Leaving Glacier Bay
When we awoke at Reid Glacier, before visiting Margerie Glacier, we looked out the pilot house window at an iceberg the size of a small house close to the boat – what an eye opener! It was grounded with the falling tide in the night. It happened again the next morning in a different anchorage as we watched a Volkswagen sized berg float close by on the ebbing tide.
In our first three days in Glacier Bay, we rushed to see the most important sights. We had heard from boats ahead of us that some were unable to see much due to fog and rain. Up here they call this the month of ”Fogust” The day we arrived was the first and only day that dawned with bright sunshine which remained until sunset. It was the only day we were able to wear tee shirts and dine in the cockpit since leaving Hawaii, and the only night we did not run our diesel cabin heater since ten days before arriving in Sitka. Fine weather persisted for the entire week we spent in the Bay. Finally, it was time to move on, time to squeeze in a few more sights before this short season draws to a close. The morning we chose to return to the National Park headquarters at Bartlett Cove coincided with the new moon, but we did not pay much attention to that. It was just a short 17 mile run. There had been no wind for sailing at all since arriving in Sitka, so we knew we would be running the engine. It should take less than three and a half hours. Shortly after getting under way, we noticed that our speed over the ground was becoming less and less- 5 knots, then 4, then 3 and finally we were making good less than one half knot! The current was running at more than six knots against us, and we were encountering tidal bores and swirls that swung the boat sharply one way and then the other. We had failed to pay close attention to the current and were now paying the price. We had broken the golden rule of cruising South East Alaska, “Watch the tides carefully.” It took almost seven hours to reach Bartlett Cove. That night we poured over the Tide Tables, The Tidal Current Book and the chart to carefully plan the next day’s run, 45 miles through a narrow pass to the village of Pelican in the Lisianski Inlet. We left at first light to take advantage of the ebb, and it paid off. On that passage, we reached speeds of more than 13 knots over the ground through the narrows.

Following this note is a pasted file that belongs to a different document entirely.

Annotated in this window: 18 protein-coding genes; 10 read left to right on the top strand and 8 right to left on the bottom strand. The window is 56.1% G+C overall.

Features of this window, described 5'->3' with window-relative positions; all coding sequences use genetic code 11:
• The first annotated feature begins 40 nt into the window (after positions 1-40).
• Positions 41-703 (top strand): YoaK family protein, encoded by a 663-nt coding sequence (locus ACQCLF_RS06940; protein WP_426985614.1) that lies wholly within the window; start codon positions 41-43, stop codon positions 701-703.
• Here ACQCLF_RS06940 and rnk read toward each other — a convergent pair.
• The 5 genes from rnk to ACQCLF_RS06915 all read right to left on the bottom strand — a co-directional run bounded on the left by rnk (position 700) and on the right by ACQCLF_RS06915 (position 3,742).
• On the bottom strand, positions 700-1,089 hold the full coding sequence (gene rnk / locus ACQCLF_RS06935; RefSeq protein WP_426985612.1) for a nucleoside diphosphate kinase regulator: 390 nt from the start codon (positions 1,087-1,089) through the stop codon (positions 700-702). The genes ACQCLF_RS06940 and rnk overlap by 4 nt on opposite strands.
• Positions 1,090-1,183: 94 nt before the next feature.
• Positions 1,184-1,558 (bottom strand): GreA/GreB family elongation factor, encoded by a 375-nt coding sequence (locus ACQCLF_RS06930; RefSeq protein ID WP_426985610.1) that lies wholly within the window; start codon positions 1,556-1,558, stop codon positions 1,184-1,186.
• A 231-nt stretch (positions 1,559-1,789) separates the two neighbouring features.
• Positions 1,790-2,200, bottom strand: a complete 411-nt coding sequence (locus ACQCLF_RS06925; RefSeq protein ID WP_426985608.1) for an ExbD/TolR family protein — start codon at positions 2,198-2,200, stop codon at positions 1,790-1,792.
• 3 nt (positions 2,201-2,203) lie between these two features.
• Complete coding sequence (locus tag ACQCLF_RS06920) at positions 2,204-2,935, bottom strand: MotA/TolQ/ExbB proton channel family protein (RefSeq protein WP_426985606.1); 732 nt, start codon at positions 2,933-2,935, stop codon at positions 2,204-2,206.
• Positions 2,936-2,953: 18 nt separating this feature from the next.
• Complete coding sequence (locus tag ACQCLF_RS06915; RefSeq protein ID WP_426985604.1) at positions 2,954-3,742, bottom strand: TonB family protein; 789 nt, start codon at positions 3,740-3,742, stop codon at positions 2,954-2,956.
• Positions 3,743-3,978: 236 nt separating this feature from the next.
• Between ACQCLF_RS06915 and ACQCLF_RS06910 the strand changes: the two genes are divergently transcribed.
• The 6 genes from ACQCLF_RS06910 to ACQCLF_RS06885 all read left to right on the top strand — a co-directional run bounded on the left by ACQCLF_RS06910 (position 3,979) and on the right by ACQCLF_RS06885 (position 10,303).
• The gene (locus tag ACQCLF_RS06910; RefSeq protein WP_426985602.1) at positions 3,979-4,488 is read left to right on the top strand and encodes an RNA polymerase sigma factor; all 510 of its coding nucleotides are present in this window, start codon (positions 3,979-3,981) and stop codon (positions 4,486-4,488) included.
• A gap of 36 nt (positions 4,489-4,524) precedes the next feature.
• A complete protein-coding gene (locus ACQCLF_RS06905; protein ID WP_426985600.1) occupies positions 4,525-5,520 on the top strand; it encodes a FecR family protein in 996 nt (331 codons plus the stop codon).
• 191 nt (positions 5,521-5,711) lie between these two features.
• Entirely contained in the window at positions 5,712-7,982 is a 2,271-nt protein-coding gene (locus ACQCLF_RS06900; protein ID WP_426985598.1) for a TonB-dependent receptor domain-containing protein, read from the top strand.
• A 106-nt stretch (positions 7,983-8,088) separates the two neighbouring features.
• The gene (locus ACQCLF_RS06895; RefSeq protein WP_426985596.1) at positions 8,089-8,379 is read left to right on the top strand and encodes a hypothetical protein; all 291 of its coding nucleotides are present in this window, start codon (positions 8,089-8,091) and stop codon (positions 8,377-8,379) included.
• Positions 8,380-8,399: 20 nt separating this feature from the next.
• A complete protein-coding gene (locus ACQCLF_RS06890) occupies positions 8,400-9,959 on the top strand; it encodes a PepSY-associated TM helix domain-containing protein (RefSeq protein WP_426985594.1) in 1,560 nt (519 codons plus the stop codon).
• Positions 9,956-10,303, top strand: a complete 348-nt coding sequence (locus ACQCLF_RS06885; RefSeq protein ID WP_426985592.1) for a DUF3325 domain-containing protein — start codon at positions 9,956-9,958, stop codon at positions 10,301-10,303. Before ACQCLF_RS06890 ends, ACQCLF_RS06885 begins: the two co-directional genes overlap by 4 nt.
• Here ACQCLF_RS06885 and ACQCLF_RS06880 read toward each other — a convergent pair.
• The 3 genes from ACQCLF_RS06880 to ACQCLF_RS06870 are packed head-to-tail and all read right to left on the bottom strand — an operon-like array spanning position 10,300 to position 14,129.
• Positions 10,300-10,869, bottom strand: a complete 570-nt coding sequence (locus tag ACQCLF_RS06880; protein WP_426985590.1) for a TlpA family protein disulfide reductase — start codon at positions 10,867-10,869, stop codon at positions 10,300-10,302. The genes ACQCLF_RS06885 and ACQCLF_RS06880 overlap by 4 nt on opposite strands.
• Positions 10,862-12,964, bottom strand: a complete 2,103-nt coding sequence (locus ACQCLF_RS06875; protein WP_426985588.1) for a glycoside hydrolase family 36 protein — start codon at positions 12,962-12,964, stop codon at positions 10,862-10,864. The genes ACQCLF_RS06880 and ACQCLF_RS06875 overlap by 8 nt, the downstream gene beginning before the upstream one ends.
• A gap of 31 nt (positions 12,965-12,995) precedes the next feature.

Next the boardwalk village of Pelican, and on to the the capitol city of Juneau before heading south for winter storage in Wrangell.
Aloha from Admiral Steph and Captain Howard